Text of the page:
"Gifts from the Past: The Isabel Brown Wilson Collection" There sits in the Audrey Jones Beck Building at Museum of Fine Arts, Houston an exhibition that is equal parts art history and memoriam: "Gifts from the Past: The Isabel Brown Wilson Collection," donated to the museum by Wilson after her death, is a connection between Wilson's love of art, her love of the history that created it and, ultimately, her love of MFAH. The exhibit reveals an interesting intersection between ancient Greek, Roman, Mesopotamian and Egyptian art and customs. The clearest connection that stands out among these ancient civilizations is status and wealth. For example, Mummy Portrait of a Young Girl, a wax piece from 30 B.C. to 100 A.D., fuses two cultures: the Egyptian practice of mummification and the Roman custom of creating portraits of the mummified. The young girl's pretty gold locket and fanciful purple robes are more than mere decoration; they tell of the upper-class stock she must have come from, since the hot wax used to make the work of art was fickle, drying quickly and requiring the artist to work swiftly, and families would pay a pretty penny for this service. There are also connections within each culture. Much of ancient Egypt's art could be used for practical purposes and then recycled into other pieces, either useful or artistic. A faience is finely ground crystal. Egyptians manipulated faience into jewelry, game pieces, furniture, bowls and cups, and later converted the crystal into small figurines that would lie with the mummified dead in the afterlife. The shabti of Tjai-en-hebu is one of three such figures on display just outside the gallery's front doors, ranging from tiny to small to medium in size. Through October 27. 1001 Bissonnet, 713-639-7300 — AO

"MOVING/STILL: Recent Photography by Texas Artists" This exhibit explores the complicated relationship human beings have with nature through the viewfinders of 12 photographers. To these artists, dealing with nature means accepting its unpredictability. The exhibition is showing at both FotoFest and the Houston Center for Photography. Gnashing of Teeth is both ugly and beautiful. First, all of Badger's photographs are inkjet prints, matte alternatives to the glossies strewn throughout the gallery. This works well with the subject of the photograph, who splashes around in muddy waters. Black mud covers her all over, from her black dress to her black hair, but she doesn't appear to be grossed out. In fact, the look on her face is one of pure ecstasy, of giving herself away to a sticky subconscious. Elizabeth Chivas's Figs From Thistles series is titled after a book of poetry by the same name, her grandmother's favorite. The photographs look for beauty among the now barren. Chivas started photographing plant wildlife in spring 2013, just as Texas's cold winter was turning to warm summer — however, after a season of drought, wildflowers were hard to come by; what was left were bunches of dried-out, burned-out grass. Chivas's photos capture the rare flowers that grew despite this distress, whether they were an unexpected gathering of pink, orange and yellow wildflowers (Figs from Thistles no. 1) or a lone pink flower (Figs from Thistles no. 4), surviving in spite of the ruin. Two of Keliy Anderson-Staley's pictures sum up the entire exhibition: The "Round Barn" at Zocalo, Gouldsboro, Maine and Earthways Lodge in Winter. On the left, The "Round Barn" displays a cylindrical home; green grass grows all around. The overgrown, thick grass represents life, as do the other items around the barn: a bike, red doors, a wheelbarrow. Earthways Lodge shows the complete opposite: an abandoned hut that's covered in hay. It's clear no one has tended the little lodge in a long time, since a pile of snow covers the hay. The cold snow represents stasis, or even death. On the other hand, the wildly growing green grass in the former C-Print represents growth and, ultimately, life. Life is fluid; death is static. Where The "Round Barn" is MOVING, in Earthways Lodge, life is STILL. Through October 27. Houston Center for Photography, 1441 W. Alabama, and FotoFest, 1113 Vine. 713-223-5522. — AO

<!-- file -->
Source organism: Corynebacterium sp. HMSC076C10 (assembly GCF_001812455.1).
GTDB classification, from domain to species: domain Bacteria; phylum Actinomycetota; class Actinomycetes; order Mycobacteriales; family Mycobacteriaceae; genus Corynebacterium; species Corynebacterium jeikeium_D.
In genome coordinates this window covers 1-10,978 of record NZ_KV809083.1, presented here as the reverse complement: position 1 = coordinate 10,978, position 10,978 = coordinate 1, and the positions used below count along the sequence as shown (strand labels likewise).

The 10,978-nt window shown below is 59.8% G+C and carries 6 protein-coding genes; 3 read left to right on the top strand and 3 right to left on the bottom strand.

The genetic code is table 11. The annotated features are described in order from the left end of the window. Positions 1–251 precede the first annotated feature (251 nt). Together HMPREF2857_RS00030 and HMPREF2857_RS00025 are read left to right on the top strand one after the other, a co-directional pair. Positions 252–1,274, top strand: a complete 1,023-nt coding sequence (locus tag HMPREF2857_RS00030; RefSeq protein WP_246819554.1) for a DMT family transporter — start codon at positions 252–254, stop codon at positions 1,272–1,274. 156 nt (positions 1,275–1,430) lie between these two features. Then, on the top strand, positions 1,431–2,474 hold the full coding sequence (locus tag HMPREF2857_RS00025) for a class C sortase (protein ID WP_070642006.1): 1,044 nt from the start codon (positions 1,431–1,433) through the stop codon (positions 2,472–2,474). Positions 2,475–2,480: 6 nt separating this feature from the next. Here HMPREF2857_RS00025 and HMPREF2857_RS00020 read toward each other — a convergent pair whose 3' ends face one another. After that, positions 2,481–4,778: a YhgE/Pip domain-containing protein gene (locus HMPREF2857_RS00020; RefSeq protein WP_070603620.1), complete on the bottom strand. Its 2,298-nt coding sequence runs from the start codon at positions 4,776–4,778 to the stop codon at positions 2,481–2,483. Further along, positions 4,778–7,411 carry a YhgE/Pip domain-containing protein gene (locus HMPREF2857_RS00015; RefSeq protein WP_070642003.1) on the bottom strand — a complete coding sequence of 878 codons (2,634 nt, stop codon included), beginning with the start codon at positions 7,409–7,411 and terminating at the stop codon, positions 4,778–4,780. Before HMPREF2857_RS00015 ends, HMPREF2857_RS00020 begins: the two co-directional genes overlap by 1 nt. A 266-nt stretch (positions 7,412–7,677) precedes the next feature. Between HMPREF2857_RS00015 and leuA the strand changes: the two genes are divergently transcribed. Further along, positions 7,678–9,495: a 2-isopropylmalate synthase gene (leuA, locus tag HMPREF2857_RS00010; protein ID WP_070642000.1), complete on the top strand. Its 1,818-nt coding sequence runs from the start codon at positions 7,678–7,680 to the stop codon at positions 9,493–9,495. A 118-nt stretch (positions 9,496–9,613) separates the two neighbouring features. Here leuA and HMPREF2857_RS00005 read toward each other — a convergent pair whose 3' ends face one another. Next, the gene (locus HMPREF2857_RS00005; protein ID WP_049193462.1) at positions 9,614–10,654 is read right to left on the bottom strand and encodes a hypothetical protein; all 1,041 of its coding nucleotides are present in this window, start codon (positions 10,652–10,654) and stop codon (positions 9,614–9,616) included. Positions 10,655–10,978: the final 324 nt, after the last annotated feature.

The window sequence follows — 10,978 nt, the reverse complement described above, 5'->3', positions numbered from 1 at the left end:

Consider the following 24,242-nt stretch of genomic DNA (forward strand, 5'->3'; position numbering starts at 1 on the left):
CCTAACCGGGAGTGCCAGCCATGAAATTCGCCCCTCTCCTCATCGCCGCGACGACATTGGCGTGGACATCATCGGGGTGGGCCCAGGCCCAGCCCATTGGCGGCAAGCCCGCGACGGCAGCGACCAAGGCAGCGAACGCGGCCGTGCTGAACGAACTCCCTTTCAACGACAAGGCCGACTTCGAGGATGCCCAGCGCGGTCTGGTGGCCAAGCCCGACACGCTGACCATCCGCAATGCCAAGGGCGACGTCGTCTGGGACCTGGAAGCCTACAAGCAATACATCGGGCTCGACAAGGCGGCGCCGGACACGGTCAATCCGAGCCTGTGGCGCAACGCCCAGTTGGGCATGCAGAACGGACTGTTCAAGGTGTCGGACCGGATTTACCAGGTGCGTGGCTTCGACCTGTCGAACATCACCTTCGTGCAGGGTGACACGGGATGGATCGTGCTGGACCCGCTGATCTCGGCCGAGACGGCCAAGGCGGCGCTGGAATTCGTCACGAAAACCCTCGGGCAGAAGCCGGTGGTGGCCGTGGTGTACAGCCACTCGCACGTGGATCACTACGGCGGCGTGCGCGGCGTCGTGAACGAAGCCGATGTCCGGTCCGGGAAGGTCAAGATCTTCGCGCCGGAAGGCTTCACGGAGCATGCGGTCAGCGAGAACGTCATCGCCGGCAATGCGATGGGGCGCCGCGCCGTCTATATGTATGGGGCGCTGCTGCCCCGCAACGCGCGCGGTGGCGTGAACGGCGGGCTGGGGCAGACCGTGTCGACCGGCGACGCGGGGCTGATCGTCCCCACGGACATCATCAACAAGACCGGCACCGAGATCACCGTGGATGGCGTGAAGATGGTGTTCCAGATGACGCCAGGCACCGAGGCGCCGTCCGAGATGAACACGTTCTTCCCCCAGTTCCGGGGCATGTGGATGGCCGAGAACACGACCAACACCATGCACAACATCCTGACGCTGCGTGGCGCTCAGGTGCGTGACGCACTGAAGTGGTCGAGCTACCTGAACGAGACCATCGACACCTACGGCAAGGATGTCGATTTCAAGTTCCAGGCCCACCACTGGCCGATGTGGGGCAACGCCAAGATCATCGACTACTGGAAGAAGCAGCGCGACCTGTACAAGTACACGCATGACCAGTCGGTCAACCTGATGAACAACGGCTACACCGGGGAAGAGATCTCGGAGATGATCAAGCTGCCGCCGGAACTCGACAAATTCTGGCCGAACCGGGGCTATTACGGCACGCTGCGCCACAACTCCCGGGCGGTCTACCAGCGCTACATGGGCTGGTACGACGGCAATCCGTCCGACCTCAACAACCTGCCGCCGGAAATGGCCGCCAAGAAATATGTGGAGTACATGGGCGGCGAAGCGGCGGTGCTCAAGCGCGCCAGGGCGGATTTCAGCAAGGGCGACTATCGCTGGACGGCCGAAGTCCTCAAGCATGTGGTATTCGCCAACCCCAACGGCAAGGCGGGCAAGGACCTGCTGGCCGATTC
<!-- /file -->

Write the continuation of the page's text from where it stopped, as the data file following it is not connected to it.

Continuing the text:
"Retro-spectacle" Wade Wilson Art recently opened "Retro-spectacle," a two-part past-and-present exhibition by Houston-based artist Michael Crowder. The "Retro" is Crowder's retrospective: innocuous glass and crystal mixed-media pieces hanging in the front part of the gallery, followed by the "spectacle," a fabulous three-dimensional installation in back. The two-in-one exhibition is separated by two white walls, drawn open by a dramatic "red velvet" curtain. What Crowder has done, essentially, is transform Wade Wilson Art into two rooms. To the untrained eye, walking into the back of "Mariposa mori" is like walking into a Shakespearean book collection and a Darwinian laboratory at the same time. In fact, Crowder's intention is to frame his pieces in a historical, 19th-century museum setting — hence, the transformation of Wade Wilson Art into a dark, cozy nook. Those deep burgundy curtains reveal a faux bookshelf that's actually wallpaper pasted onto the walls. In the center of the installation and on its walls are a "19th-century collector's cabinet of curiosities," according to reception programs, containing hundreds of glass butterflies. They are par for the course for Crowder, who regularly uses "frail" objects such as chocolate and sugar for his mixed-media artwork. By framing a set of books and butterflies in and among dark burgundy curtains and mahogany cabinets, "Mariposa mori" arouses a mood of intelligence and luxury. The dark color scheme and the enclosed installation also invoke a mood similar to that of the butterflies before flight. It's common knowledge that butterflies spend a portion of time in cocoons before emerging. Likewise, by walking inside of "Mariposa mori," visitors immerse themselves in a cocoon filled with books and butterflies — the latter, it is assumed, meant as inspiration. When they leave, they too are butterflies, only their wings are the intelligence they gleaned while soaking up those books. It's very hard to define what's "Retro" about the pieces outside of the installation; like "Mariposa mori," they are also mixed-media and made up of frail objects. A Sense of History Reprise (Oval Painting) and A Sense of History Reprise 2 (Large Painting) look like porcelain dinnerware, but are actually made from the same pâte de verre used to create the butterflies. Pâte de verre is found on other pieces as well, and the outside also makes use of the burgundy color theme; painting the walls in dark red emphasizes the hanging pieces, which are done in hues of ivory, burgundy or mahogany. The dash connecting "Retro-spectacle" is more than mere decoration, then; it is a line that connects Crowder's past work to his present. Through October 25. 4411 Montrose, 713-524-2299. — AO